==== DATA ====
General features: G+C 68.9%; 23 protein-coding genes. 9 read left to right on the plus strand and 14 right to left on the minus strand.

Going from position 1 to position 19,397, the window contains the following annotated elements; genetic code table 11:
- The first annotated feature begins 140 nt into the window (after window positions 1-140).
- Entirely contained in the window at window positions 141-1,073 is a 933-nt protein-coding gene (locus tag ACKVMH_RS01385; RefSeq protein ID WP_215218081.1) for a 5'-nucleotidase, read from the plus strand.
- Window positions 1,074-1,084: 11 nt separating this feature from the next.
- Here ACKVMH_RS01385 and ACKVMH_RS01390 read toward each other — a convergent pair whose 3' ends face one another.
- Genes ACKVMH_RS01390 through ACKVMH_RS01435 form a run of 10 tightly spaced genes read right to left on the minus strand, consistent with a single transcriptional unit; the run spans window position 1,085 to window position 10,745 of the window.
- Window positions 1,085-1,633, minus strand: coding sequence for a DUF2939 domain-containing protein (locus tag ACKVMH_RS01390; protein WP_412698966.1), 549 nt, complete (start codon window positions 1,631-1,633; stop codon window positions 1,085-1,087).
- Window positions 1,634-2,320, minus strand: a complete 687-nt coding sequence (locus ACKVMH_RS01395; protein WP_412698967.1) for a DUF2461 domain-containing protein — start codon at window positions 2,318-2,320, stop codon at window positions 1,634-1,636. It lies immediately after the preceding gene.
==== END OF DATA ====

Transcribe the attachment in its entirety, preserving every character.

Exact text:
General features: G+C 68.9%; 23 protein-coding genes. 9 read left to right on the plus strand and 14 right to left on the minus strand.

Going from position 1 to position 19,397, the window contains the following annotated elements; genetic code table 11:
- The first annotated feature begins 140 nt into the window (after window positions 1-140).
- Entirely contained in the window at window positions 141-1,073 is a 933-nt protein-coding gene (locus tag ACKVMH_RS01385; RefSeq protein ID WP_215218081.1) for a 5'-nucleotidase, read from the plus strand.
- Window positions 1,074-1,084: 11 nt separating this feature from the next.
- Here ACKVMH_RS01385 and ACKVMH_RS01390 read toward each other — a convergent pair whose 3' ends face one another.
- Genes ACKVMH_RS01390 through ACKVMH_RS01435 form a run of 10 tightly spaced genes read right to left on the minus strand, consistent with a single transcriptional unit; the run spans window position 1,085 to window position 10,745 of the window.
- Window positions 1,085-1,633, minus strand: coding sequence for a DUF2939 domain-containing protein (locus tag ACKVMH_RS01390; protein WP_412698966.1), 549 nt, complete (start codon window positions 1,631-1,633; stop codon window positions 1,085-1,087).
- Window positions 1,634-2,320, minus strand: a complete 687-nt coding sequence (locus ACKVMH_RS01395; protein WP_412698967.1) for a DUF2461 domain-containing protein — start codon at window positions 2,318-2,320, stop codon at window positions 1,634-1,636. It lies immediately after the preceding gene.